April 1768 Tahiti
The French called the island Nouvelle-Cythere and the group of islands, Archipel de Bourbon. Its local name was Tahiti and the anchorage was at Hitiaa on Tahiti-Nui. On 7 April Bougainville met Ereti, the Chief of the district, and received assent to set up a camp ashore. A building close to a stream was allocated to the French where they could take their sick ashore. They were also given permission to draw water from the stream. Bougainville used soldiers to guard the camp, especially against thieving, which seemed endemic among the Tahitians. The continued thieving would prove a problem between the two peoples. The French entertained the Tahitians with music and a fireworks display.

Some Tahitians were unhappy about the French presence but after Bougainville assured them that he would leave within 18 days good relations were restored. Ereti took the French around and indicated which trees could be felled. Commerson quickly collected many botanical specimens including some plants that were good antiscorbutics. It was while he was ashore with his valet that local men saw through the valet's disguise and "he" was revealed to be a woman, Jeanne Baret. On 10 April Toutaa, the Chief of the neighbouring district of Pare, visited Bougainville while that night a Tahitian was shot dead.

On the 12th strong winds began, which created problems for the anchored ships over the next few days. Cables and hawsers gave and anchors were lost. Fortunately for the French, the ships were not driven onto the surrounding coral. A problem of a different sort arose on the 13th when three Tahitians were killed or wounded but Bougainville avoided a situation by putting four soldiers in irons and giving peace offerings to the Tahitians. The time had come to leave and the French started loading the ships.

Bougainville took possession of the island for the French nation, erecting a sign on a tree near the beach and burying a bottle with a message asserting the action. The Etoile sailed out of the anchorage by a more-northerly passage on the 14th. The Boudeuse managed to raise its anchors and leave the next day. Just before the departure, Chief Ereti went on board to say farewell, good relations having been restored. He also persuaded the French to take one of his people (possibly his brother), Ahu-toru (Aotourou), away with them.

The French had only been on the island for nine days but it had a profound effect on all on board the two ships. In their writings and observations that they took home with them a picture of an earthly paradise was created. Coming closely after writers such as Rousseau had put forward the concept of the "Noble Savage" living outside the influence of Europe, the Tahitian people were depicted as proof of this state. Bougainville (who was reluctant himself to promote the Noble Savage theory) and others wrote descriptions of the climate, the vegetation, the ready supply of good food, the lack of a need to do much work, all of which combined to convey the sense that Tahiti was a Utopia.

April 1768 - May 1768 Tahiti to Vanuatu
The ships sailed north at first skirting the atoll of Tetiaroa before striking westward once more. Ahu-toru was soon able to demonstrate his knowledge of neighbouring islands and his ability to navigate using the stars and other natural phenomena. He told Bougainville which islands were friendly with Tahiti and he was keen for the ships to visit them. Bougainville, who was sick at the time, preferred to sail on. In doing so he missed the islands in the Leeward Group of what would be later known as the Society Islands.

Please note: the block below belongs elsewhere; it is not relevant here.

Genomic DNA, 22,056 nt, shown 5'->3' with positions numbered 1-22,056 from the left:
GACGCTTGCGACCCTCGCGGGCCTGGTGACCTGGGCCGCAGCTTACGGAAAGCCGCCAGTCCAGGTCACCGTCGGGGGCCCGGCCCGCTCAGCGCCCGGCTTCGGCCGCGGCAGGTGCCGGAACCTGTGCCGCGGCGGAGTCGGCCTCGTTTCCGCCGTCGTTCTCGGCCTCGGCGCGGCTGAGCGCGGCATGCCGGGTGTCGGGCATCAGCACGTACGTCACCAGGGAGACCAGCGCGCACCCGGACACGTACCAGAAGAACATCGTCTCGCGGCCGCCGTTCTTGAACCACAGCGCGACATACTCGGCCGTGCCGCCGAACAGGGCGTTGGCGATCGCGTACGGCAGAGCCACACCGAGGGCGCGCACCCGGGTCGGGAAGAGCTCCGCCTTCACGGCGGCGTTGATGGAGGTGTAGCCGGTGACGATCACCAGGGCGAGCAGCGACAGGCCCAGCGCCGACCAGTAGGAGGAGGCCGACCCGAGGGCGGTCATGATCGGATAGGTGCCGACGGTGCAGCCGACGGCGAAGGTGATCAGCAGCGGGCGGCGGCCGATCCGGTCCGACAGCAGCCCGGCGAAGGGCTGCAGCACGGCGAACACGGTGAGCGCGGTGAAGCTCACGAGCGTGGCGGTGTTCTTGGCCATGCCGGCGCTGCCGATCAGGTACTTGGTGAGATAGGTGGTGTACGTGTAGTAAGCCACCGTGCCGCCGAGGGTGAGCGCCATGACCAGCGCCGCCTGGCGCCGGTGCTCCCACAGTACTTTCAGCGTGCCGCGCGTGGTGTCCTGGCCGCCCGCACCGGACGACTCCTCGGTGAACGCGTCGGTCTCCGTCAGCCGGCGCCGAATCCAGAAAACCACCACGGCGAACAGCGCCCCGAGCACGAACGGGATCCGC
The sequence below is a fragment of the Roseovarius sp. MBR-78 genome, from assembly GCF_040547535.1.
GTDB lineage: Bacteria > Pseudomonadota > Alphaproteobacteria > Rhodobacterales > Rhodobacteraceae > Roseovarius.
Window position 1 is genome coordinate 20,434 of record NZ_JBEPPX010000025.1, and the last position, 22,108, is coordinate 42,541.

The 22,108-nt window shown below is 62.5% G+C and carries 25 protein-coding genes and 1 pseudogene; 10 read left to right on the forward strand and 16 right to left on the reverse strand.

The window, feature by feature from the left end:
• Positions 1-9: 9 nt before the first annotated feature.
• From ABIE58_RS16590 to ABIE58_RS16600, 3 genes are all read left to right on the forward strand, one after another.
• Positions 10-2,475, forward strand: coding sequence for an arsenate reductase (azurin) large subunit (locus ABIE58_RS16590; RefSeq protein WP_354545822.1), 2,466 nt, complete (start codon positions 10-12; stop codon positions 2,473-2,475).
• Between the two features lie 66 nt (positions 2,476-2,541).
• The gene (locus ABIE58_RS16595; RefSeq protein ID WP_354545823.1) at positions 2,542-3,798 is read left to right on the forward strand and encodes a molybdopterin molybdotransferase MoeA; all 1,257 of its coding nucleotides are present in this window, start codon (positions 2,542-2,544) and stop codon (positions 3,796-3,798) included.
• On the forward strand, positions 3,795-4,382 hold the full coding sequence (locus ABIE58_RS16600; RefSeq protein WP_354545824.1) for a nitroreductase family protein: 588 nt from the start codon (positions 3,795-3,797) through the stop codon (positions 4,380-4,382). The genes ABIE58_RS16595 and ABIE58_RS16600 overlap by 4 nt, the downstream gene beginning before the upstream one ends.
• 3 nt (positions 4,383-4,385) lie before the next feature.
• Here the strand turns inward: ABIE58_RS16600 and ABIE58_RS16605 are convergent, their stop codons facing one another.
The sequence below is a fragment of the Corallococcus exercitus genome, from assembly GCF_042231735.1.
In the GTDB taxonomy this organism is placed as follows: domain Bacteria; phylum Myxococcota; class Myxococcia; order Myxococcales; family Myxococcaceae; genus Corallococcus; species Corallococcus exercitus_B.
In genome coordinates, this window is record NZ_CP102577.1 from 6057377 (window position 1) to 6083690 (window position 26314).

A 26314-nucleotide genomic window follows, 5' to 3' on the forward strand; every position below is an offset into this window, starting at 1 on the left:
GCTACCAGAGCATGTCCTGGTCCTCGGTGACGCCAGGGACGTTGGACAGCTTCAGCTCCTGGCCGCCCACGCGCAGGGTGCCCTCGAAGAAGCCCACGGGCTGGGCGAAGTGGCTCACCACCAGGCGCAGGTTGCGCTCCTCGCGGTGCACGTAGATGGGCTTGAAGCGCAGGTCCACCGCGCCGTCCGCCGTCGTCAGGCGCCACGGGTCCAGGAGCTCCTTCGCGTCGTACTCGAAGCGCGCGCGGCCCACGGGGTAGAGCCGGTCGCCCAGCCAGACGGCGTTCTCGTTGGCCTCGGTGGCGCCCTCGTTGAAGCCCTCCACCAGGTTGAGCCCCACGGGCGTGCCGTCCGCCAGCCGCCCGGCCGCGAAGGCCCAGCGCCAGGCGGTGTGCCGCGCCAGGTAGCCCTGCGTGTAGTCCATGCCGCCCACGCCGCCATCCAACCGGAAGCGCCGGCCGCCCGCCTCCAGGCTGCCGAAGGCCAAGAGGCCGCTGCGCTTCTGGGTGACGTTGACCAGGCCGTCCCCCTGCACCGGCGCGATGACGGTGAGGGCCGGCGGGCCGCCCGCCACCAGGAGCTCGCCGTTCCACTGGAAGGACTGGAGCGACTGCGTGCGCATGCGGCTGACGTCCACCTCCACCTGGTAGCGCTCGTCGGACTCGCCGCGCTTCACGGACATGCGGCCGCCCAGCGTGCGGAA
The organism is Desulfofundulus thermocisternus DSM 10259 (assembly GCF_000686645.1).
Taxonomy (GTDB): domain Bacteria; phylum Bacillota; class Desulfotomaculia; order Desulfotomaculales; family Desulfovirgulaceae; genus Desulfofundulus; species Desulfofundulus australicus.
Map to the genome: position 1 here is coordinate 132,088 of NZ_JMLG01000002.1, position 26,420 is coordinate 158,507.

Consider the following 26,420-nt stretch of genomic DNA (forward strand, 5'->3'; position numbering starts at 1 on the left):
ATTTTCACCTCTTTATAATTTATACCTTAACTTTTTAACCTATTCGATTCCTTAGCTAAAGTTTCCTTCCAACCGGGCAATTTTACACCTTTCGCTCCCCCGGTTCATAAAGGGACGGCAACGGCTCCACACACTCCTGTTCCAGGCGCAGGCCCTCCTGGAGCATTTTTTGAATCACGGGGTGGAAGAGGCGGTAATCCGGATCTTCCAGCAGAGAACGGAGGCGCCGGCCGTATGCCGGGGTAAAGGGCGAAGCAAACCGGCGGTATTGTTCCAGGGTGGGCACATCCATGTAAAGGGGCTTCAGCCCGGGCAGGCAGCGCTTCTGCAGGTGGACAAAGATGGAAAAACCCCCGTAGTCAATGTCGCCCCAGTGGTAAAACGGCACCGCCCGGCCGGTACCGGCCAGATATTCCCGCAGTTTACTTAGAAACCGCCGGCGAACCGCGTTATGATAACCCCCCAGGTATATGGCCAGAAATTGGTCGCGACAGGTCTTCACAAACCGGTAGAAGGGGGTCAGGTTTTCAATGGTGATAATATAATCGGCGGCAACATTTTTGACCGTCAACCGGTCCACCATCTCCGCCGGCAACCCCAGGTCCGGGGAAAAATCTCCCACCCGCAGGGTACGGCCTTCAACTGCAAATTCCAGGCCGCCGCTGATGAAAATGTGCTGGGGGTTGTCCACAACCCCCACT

They continued west for over two weeks until, early on 3 May 1768, they sighted a small but high, steep-sided island to their north. This was Ta'u, a member of the Samoan Group of islands (at first Bougainville called them Les Petits Cyclades but changed this name to the Archipel des Navigateurs). Bougainville had the ships stand off to the northeast and canoes came from the shore to inspect them. The French made no attempt to land and sailed along the northern side of the island. More canoes approached and sailed round the ships but Aho-toru was not able to understand their language. Beyond Ta'u were two smaller islands, Olosega and Ofu, which with Ta'u make up the Manua Group.

On 5 May another island was sighted off to the west and Bougainville steered the ships toward it. However, he kept a distance away from land as he ranged along the south coast of this island, Tutuila. It was on the north coast of Tutuila that crew from Laperouse's expedition had a violent fight with Samoans 18 years later that resulted in 40 deaths. Later that day, yet another island, Upolu, could be seen to the northwest but the weather worsened so that clouds obscured it the next day and Bougainville was not prepared to risk the ships to investigate. The Boudeuse and the Etoile sailed on leaving Samoa.

A few days later they approached land but Bougainville was not certain whether it was one or two islands. He decided it was one and called it La Solitaire but soon changed this to L'Enfant Perdu. Bougainville was incorrect as there are two islands separated by a very narrow passage, the Sain Channel. They are now known as Futuna and Alofi, the Hoorn Islands, a name given to them by the Dutch explorers Schouten and LeMaire who had visited early in the Seventeenth century. The peak on Alofi, Mt. Kolofau, has also been known as Mt. Bougainville. Bougainville, sailing past to the south without stopping, took possession of the Archipel des Navigateurs and L'Enfant Perdu.